Sean Joyce, deputy director of the FBI, defended the FBI’s performance in the Boston bombings at two closed hearings in Congress on Tuesday.

While government agencies declined to publicly discuss how the watch list system handled Tamerlan Tsarnaev, Homeland Security Secretary Janet Napolitano disclosed some details at a separate, open hearing on immigration on Capitol Hill.

“Yes, the system pinged when he was leaving the United States. By the time he returned, all investigations – the matter had been closed,” Janet Napolitano told the Senate Judiciary Committee on Tuesday.

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Dzhokhar Tsarnaev is reportedly “clinging to life” under armed guard in the same hospital where 11 of Boston Marathon bombings victims are still being treated.

The secret service’s leading interrogators are waiting anxiously as doctors at the Beth Israel Deaconess Medical Center fight to save Dzhokhar Tsarnaev, the 19-year-old who murdered three and maimed more than 180 in Monday’s terror attack and killed a police officer on Thursday.

Dzhokhar Tsarnaev was captured last night in the culmination of a dramatic week-long police hunt and a completely unprecedented $333 million shutdown of Boston and its suburbs yesterday.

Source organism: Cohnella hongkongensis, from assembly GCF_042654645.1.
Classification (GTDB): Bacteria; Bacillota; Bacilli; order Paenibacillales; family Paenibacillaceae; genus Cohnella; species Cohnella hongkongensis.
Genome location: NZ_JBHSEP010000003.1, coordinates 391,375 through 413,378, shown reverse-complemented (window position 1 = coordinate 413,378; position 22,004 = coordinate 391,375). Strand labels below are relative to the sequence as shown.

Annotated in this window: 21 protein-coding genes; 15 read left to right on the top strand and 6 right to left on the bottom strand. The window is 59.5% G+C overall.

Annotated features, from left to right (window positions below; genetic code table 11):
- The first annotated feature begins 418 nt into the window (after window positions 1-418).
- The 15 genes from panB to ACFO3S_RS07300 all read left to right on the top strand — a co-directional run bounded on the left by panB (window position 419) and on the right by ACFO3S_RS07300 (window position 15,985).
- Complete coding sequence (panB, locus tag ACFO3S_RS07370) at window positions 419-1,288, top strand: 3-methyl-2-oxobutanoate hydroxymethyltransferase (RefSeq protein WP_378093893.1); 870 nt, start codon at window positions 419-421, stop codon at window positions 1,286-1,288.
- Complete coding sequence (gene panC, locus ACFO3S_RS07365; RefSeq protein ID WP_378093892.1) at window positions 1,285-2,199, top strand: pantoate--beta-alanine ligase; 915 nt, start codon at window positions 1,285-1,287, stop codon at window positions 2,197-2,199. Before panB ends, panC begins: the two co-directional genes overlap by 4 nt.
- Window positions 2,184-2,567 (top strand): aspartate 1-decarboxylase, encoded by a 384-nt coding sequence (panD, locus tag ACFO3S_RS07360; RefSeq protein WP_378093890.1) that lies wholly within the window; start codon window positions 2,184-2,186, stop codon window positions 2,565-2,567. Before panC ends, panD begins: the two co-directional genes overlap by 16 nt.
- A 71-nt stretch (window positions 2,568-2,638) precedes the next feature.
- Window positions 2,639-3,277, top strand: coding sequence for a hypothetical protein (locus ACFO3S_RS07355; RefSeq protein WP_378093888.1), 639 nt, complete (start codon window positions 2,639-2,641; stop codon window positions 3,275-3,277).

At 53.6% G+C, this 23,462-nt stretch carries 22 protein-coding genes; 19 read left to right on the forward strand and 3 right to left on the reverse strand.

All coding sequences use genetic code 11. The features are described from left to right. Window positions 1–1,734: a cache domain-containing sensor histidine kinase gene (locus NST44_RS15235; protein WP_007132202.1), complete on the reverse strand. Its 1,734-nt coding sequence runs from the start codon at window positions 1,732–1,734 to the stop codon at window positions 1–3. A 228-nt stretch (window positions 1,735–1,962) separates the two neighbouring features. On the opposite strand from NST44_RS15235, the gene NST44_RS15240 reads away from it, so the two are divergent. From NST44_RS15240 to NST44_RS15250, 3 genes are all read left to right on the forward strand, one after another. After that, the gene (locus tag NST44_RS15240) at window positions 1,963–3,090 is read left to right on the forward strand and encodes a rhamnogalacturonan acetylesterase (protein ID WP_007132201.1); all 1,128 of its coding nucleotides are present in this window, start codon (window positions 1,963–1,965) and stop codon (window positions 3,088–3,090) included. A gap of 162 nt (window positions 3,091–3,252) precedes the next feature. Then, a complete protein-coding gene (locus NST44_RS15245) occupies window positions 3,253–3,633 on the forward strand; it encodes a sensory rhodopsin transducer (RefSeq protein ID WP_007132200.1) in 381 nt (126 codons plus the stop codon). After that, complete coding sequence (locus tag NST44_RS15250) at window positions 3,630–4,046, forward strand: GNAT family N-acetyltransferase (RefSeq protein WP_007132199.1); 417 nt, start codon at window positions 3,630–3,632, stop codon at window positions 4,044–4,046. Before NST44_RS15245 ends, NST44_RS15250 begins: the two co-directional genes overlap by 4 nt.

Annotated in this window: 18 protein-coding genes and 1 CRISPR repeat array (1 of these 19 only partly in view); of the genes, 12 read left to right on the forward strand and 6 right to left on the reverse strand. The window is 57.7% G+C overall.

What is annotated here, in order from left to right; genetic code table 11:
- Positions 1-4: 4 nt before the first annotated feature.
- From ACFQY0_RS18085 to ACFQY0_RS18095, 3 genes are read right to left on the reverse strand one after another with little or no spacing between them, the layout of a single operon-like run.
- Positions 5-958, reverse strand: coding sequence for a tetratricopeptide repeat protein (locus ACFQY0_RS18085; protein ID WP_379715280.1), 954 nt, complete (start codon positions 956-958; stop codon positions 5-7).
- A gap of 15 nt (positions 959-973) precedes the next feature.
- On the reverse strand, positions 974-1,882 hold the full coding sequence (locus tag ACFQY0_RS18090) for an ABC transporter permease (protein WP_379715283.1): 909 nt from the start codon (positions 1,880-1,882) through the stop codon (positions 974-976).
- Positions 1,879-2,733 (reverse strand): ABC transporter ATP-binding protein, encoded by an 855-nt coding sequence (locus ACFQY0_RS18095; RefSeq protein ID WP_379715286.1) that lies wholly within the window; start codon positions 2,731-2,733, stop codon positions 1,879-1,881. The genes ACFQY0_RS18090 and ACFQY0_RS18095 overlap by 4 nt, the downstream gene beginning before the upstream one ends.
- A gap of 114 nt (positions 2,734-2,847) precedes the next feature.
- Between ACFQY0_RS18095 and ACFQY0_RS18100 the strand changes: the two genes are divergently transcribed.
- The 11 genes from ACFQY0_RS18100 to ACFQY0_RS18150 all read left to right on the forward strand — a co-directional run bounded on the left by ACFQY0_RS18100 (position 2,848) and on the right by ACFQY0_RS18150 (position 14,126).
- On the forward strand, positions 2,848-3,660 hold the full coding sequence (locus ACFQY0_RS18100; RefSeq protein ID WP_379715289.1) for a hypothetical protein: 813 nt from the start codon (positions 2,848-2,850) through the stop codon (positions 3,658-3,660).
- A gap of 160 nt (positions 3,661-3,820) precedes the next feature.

Massachusetts Governor Deval Patrick said today: “[I] hope he survives, because we have a million questions.”

Meanwhile, his father Anzor Tsarnaev called on him to tell “everything to the police” and to “be honest”.

The families of two of his victims Martin Richards, 8, and Krystal Campbell, 29, said they were glad no one else would be hurt and now they looked for justice.

A political row broke out this morning over how the terror suspect should be treated with the government sanctioning the immediate suspension of his Miranda rights.

Civil rights groups opposed the move while a group of Republicans said the government should suspend all legal rights and treat him as an “enemy combatant”.

Dzhokhar Tsarnaev was said to be “clinging to life” after losing a lot of blood from injuries sustained in Thursday’s shoot-out with police which claimed the life of his brother and accomplice, Tamerlan, 26.

Dzhokhar Tsarnaev is “clinging to life” under armed guard in the same hospital where 11 of Boston Marathon bombings victims are still being treated

Dzhokhar Tsarnaev is “clinging to life” under armed guard in the same hospital where 11 of Boston Marathon bombings victims are still being treated

Investigations will also look at how Tamerlan Tsarnaev, who is emerging as the clear ringleader of the pair, was previously investigated and freed by the FBI over suspected terror links after being prompted to investigate him by Russia.

There are also questions around how the FBI dismissed posts Tamerlan Tsarnaev made on the internet about terrorism and whether they should have taken his younger brother’s anti-American, 9-11 denial posts more seriously.

Dzhokhar Tsarnaev is being treated in a room yards from where 11 injured marathon victims are still in recovery while a specially drawn up High-Value Detainee Interrogation Group wait anxiously to question him.

Some victims families questioned the authorities decision to try and save Dzhokhar Tsarnaev’s life in the same building where these victims are adjusting to life without limbs and struggling to survive because of his actions.